Corticosteroids in the management of lymphocytic hypophysitis: Case series
Correspondence Address: Source of Support: None, Conflict of Interest: None DOI: 10.4103/0028-3886.227293
Source of Support: None, Conflict of Interest: None
Keywords: Corticosteroids, lymphocytic hypophysitis, outcome, surgical resection
Lymphocytic hypophysitis (LYH) is a rare inflammatory disease with an incidence of one per nine million people. It is characterized by infiltration of the pituitary gland by lymphocytes and macrophages, mimicking the presence of a pituitary adenoma on radiological images. It is often a diagnostic dilemma for the neurosurgeon with debatable approaches of management. Coexisting autoimmune etiology and pituitary antibodies have been reported in 50% and 75% biopsies, respectively.,
LYH is more often reported in women, particularly pregnant woman. Symptoms at presentation often include headache, visual disturbances, and hormonal disturbances with radiological evidence of a mass in the pituitary gland, similar to a pituitary adenoma. Presumptive diagnosis of LYH is often based on clinical, laboratory, and imaging studies using the Juan-Andres Rivera criteria; whereas, a definitive diagnosis requires histopathological assessment, i.e., the pituitary biopsy. Management of these cases of LYH is widely debated. Although surgical excision is the management of choice, medical management with steroids may result in complete resolution of the symptoms as well as radiological features., In the current case series, we report our approach to the diagnosis and treatment of LYH, evaluating the role of steroids as the first line of therapy.
A retrospective analysis of data of nine consecutive patients of LYH, who reported to a tertiary referral center in South India from 2013 August to 2015 was done after obtaining consent from the patient. Data collected included variables regarding demography, clinical features, neurological examination, laboratory results, as well as radiological, medical, surgical, and histopathological features. While five (55.5%) patients were managed with steroids, the remaining four patients underwent surgical management. All nine patients had a minimum follow-up of 4 months. The study was approved by the Institutional Ethics Committee. The work has been reported in line with the PROCESS criteria.
Among the nine patients in this series, presumptive diagnosis of LYH was made in six patients based on radiological findings reviewed earlier by Beressi et al. and Khare et al. However, because of progressive ocular palsy and headache, one patient underwent surgery, and the biopsy was reported as acute LYH. For the remaining three patients, definitive diagnosis was based on histopathology reports. The average age of the study population was 38.44 ± 19.83 years, with five (55.5%) women. [Table 1] summarizes the demographic characteristics of the study population.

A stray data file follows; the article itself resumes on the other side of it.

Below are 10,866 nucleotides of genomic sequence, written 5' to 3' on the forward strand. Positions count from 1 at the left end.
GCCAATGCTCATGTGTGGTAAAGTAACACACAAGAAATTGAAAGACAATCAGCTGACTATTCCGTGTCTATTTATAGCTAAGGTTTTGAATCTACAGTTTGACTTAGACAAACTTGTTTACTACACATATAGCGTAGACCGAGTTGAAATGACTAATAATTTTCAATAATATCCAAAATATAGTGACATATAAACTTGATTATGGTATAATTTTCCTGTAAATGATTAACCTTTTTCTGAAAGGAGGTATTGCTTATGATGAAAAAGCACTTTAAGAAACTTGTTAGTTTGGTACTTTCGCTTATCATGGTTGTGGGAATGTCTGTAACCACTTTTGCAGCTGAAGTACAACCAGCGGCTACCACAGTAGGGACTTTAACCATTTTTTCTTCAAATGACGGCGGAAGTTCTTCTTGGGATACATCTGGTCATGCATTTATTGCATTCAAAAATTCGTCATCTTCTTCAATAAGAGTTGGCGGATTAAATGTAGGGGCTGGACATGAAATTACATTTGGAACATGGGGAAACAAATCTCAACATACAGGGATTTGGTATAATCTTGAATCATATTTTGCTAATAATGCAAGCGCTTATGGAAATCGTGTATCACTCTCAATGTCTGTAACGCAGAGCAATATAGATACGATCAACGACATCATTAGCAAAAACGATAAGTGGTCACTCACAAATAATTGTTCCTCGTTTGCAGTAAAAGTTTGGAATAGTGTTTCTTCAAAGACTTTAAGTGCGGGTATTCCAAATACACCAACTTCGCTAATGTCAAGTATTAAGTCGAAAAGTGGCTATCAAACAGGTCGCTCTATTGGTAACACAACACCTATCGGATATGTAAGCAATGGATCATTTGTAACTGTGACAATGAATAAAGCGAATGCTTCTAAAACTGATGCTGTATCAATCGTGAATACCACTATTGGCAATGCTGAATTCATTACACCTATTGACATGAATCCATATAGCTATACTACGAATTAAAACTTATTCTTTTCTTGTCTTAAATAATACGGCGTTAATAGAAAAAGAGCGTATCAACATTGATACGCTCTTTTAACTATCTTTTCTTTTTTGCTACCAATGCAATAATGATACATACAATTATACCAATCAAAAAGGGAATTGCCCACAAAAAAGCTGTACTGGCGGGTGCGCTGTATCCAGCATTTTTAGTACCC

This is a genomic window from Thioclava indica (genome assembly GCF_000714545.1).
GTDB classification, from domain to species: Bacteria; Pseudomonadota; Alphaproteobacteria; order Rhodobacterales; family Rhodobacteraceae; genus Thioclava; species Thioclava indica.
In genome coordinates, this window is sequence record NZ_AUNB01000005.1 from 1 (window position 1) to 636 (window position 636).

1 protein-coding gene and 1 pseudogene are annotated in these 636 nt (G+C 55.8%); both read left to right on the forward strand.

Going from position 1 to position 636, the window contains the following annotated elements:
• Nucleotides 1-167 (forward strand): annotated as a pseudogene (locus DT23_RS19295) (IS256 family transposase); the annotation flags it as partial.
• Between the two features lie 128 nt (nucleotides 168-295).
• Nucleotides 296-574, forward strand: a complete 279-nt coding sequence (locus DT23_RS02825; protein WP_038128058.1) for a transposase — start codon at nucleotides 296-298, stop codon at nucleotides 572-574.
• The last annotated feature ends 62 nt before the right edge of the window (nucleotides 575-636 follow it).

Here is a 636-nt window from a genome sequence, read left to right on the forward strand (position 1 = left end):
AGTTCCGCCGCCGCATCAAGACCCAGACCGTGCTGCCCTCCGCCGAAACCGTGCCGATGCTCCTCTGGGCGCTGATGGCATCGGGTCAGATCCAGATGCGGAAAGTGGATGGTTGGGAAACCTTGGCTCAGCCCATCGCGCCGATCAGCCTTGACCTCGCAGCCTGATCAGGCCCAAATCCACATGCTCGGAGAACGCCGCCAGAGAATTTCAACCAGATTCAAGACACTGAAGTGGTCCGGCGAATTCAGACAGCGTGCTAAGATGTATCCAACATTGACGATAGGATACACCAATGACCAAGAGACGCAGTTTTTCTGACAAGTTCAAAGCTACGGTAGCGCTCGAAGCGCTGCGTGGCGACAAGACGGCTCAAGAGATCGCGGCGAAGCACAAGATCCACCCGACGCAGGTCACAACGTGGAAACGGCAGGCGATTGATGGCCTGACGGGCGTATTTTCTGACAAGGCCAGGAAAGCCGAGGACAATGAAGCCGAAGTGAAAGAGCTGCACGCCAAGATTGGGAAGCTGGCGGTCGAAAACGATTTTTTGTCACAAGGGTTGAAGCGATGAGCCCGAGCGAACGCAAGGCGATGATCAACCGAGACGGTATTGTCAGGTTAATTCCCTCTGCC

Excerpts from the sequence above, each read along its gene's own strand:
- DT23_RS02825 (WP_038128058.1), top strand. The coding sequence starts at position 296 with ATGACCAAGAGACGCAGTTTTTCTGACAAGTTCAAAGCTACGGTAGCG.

The symptomatology and hormone profile has been enumerated in [Table 2]. All the patients who had been presumptively diagnosed of having an inflammatory lesion were treated with steroids (tablet prednisolone 10 mg three times per day in five patients for 6 weeks, and then supplementary dose of steroids continued for another 1 month). In one patient, tablet deflacort, 6 mg once daily for 6 weeks was given; subsequently, the dose was tapered and stopped. Among the medical intervention group, one patient (17-year-old female) developed progressive ocular symptoms with involvement of the third cranial nerve; hence, surgical intervention was carried out during the course of steroid treatment. Of the remaining five patients, four patients showed a remarkable improvement in clinical symptoms, complimented by the resolution of radiological features as well, in response to steroid treatment. One male patient who initially showed resolution of the lesion on the magnetic resonance imaging (MRI) scan and also in his symptoms during the initial days of steroid tapering period, presented with recurrence of symptoms as well the lesion visible on the MRI scan, and hence, was considered nonresponsive to steroids and referred to a rheumatologist for probable utility of chemotherapy.
In the surgical group, the diagnosis was made after the histopathological confirmation in all patients except one. On retrospective scrutiny of medical records, though all the patients were diagnosed as having a pituitary adenoma, LYH was the major differential diagnosis based on the Juan-Andres Rivera criteria.